Teen slides off icy county road; neighbors concerned about upkeep
IDAHO FALLS — It’s snowpacked county roads like 45th East that have some locals nervous to get out during the winter.
“I think in the last three or four days I’ve seen at least eight cars go off … that I know of,” Bonneville County resident Sam Andrus said.
Andrus, 18, said he was a victim of the poor road conditions when he slid off North 45th East on Monday. He lost control of his car and came to a stop in a nearby ditch. He wasn’t hurt, and his car received minor damages.
“When it happened to him, it really concerned me,” mother Tammy Andrus said.
The Andrus family and their neighbors on 45th East are worried the cause of many recent accidents are roads not consistently being cleared.
However, Bonneville County Road and Bridge Department says every effort is being made to keep the roads as clear as possible, and crews are out plowing roads every day.
“We have upwards of 700 miles of road we have to keep plowed, and subdivisions. We’re out every time it snows,” Road Supervisor Ken Ray said.
But area residents feel like their county roads are the last to be noticed and taken care of. Separate from the city of Idaho Falls, the Road and Bridge Department is solely in charge of clearing county roads.
Although 45th East is considered a secondary road, Ray said the roads aren’t being neglected and snow and ice removal takes time. He said he has more than 40 vehicles out daily taking care of snow.
“You can’t put a time on how long it takes to do a mile.”
“We start with our major arterials, then our secondary roads, and then our subdivisions. We do have a couple of sand trucks and plows that are dedicated to subdivisions,” Ray said.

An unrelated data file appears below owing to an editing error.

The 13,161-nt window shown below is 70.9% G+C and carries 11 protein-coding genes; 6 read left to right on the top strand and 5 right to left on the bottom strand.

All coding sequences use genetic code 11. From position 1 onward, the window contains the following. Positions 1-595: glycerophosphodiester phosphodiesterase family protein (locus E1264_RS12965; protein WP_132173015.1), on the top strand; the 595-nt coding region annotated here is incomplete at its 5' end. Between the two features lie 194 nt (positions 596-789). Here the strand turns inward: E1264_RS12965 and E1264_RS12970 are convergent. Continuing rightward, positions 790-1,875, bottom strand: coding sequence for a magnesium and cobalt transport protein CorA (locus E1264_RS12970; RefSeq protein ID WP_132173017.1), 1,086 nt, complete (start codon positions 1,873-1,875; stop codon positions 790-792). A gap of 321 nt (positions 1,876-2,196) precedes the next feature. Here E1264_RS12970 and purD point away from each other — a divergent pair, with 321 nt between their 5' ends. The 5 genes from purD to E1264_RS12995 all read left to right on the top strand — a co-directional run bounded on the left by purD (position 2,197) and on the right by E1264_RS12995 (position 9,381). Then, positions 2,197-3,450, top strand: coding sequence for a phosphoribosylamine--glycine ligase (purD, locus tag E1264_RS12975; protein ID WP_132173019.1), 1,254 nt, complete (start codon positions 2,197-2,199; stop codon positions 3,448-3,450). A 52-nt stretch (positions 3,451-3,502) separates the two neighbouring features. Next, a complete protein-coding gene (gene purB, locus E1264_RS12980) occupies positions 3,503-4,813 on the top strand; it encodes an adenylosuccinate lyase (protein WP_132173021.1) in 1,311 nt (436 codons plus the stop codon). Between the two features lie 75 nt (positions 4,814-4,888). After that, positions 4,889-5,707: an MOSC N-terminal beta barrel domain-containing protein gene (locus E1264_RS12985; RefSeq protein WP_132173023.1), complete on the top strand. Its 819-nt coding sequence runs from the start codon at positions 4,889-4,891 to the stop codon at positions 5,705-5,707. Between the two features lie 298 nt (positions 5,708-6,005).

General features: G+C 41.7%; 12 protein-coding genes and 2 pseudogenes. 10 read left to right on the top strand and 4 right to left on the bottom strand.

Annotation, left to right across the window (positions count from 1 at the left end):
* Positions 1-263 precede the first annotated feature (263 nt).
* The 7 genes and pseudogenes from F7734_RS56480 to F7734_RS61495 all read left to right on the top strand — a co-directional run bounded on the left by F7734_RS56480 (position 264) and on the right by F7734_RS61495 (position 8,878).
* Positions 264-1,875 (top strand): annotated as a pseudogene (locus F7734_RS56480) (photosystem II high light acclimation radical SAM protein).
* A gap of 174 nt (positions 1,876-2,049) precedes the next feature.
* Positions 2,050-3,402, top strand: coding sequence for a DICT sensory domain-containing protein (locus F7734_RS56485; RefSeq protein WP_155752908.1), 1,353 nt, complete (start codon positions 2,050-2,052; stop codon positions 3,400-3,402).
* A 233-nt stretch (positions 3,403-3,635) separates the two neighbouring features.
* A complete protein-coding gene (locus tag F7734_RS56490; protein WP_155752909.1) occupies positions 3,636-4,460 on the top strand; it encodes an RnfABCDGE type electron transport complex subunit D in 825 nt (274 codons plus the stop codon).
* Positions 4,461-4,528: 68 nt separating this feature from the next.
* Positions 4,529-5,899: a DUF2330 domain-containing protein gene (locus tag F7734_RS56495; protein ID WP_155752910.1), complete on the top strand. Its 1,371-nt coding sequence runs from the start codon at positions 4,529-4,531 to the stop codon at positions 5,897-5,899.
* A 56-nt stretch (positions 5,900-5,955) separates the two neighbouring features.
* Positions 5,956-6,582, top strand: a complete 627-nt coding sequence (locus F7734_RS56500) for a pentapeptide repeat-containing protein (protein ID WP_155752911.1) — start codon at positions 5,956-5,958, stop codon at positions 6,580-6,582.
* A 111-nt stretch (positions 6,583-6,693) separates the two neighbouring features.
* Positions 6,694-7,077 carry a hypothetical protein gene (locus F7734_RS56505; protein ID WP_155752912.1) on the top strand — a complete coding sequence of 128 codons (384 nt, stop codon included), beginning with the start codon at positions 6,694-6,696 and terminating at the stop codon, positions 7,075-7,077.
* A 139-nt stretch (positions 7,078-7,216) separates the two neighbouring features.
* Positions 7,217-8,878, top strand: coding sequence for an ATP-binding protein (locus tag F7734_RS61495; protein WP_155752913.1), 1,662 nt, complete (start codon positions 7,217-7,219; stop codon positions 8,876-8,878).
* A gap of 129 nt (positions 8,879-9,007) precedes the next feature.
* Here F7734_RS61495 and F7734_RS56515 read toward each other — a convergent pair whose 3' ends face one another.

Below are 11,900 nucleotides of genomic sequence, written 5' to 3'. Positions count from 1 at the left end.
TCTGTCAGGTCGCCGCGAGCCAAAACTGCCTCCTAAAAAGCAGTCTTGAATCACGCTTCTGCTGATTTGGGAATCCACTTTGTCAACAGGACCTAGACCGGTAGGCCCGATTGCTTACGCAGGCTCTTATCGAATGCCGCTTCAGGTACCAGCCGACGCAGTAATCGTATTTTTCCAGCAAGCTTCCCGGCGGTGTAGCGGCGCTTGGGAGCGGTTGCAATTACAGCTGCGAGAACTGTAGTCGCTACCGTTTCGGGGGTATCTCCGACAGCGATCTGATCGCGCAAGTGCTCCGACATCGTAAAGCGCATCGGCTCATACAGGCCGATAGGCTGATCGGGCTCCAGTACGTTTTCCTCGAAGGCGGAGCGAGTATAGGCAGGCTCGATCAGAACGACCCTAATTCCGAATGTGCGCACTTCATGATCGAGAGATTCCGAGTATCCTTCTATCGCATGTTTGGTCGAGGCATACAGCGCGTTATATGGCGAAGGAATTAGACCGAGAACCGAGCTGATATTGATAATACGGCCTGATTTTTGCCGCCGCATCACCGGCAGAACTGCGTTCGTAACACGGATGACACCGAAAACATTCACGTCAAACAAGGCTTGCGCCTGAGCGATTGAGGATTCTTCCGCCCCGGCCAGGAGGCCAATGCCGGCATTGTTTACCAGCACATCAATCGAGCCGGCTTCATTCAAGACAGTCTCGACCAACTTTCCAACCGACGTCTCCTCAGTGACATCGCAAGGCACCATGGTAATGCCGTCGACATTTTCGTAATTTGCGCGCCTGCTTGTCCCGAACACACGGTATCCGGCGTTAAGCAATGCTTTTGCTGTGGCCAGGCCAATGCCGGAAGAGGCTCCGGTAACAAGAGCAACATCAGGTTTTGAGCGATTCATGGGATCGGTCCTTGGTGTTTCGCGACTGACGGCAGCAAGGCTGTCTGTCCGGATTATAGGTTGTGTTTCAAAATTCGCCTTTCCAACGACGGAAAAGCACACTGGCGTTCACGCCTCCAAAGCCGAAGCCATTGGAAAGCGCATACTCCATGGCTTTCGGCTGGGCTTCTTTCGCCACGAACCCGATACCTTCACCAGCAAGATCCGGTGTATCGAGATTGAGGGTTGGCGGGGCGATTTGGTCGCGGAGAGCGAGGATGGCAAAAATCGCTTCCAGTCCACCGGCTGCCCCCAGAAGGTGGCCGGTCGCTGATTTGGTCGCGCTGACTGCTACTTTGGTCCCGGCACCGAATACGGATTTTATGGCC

Ray said not only do they plow, but the crews add more friction to roads, break apart ice floors when snow gets compact, and lay a salt brine on roads to help keep snow from adhering.
“It all depends on the situation,” Ray said.
Crews for the Road and Bridge Department push snow off to the side of the roads, but they don’t have a time frame on how long it takes to clear a stretch of road. Factors like how the snow falls, wind, and how the snow freezes all affect the job.
“You can’t put a time on how long it takes to do a mile,” Ray said.
However, in the event of a snowstorm, it could take nearly a week to clear the all of the assigned county areas.
“If we have a big, major storm, generally it takes four to five days to completely clean up,” Ray said.
As for the Andrus family’s road, a sand truck has been sent out to help with the slickness and crews have begun working through compact layers of ice and snow on the roads.
“I know a lot of traffic has been increasing on this road, so I really want the county to start taking better care of it and everything so people are more safe while they are driving,” Andrus said.